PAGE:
CCK cells exist not only in the sensory cortex. In fact, they are most numerous within the medial prefrontal cortex (which includes ACC) (Whissell et al., 2015). The neuropeptide CCK is especially abundant in the ACC (Ere et al., 2004; Gustafsson et al., 2000). Like PV interneurons, CCK cells are connected by gap junctions (Ma et al., 2011). Therefore, CCK cells may be employed to synchronize the alpha rhythms of pyramidal neurons in both prefrontal and sensory cortices through the same mechanism as PV cell-synchronized gamma rhythms of pyramidal neurons (Chapter 7). During the inhibition-based synchronization, pyramidal neurons should be firing in response to continuous excitatory inputs. In the cortex, the required excitatory inputs may come from regular TC neurons and other inputs (Figure 3).

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Figure 3. The thalamocortical circuit relevant to alpha oscillations. TC neurons in lateral geniculate nucleus (LGN), medial geniculate nucleus (MGN) and ventrobasal complex (VB) project to the sensory cortex while the anterior thalamic nuclei (ATN) TC neurons project to the anterior cingulate cortex (ACC). The high-threshold TC (HTC) neuron has direct connection with cholecystokinin (CCK)-positive GABAergic interneurons (CCK cells). Both HTC and CCK cells oscillate at the alpha frequency. CCK cells may synchronize alpha oscillations of pyramidal neurons in the cerebral cortex. The TC neurons can be activated by cholinergic neurons (ACh) projecting from pediculopontine tegmental (PPT) and laterodorsal tegmental (LDT).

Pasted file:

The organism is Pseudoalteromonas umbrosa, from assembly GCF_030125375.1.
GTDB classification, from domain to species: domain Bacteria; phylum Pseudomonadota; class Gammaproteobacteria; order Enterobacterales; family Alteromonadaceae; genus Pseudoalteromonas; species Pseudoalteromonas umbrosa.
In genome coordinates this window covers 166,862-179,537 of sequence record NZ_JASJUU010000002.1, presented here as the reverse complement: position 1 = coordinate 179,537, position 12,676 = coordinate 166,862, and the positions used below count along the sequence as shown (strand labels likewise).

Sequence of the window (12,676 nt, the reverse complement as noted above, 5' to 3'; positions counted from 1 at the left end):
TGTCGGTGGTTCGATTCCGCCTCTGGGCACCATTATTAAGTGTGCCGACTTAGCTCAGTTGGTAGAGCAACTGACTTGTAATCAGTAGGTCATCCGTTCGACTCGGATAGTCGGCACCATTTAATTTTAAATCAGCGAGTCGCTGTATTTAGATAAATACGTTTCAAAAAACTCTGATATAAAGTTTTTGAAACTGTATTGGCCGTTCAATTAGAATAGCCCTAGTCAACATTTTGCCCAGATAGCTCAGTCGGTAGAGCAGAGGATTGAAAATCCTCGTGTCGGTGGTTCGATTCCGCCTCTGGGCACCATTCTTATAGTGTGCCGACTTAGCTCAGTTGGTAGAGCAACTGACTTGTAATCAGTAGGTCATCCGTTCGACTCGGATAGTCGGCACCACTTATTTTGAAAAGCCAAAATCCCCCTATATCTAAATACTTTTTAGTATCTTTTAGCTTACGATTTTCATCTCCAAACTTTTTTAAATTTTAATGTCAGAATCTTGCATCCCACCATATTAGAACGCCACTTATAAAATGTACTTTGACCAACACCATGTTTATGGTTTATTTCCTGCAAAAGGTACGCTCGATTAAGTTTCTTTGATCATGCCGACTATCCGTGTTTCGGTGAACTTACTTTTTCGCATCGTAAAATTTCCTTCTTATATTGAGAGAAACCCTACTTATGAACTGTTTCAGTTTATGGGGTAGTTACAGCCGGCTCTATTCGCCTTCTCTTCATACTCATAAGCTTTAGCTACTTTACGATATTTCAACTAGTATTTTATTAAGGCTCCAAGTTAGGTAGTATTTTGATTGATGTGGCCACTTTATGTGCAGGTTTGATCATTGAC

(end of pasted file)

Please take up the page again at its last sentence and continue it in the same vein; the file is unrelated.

Thalamocortical Long-Range Synchronization in the Alpha Band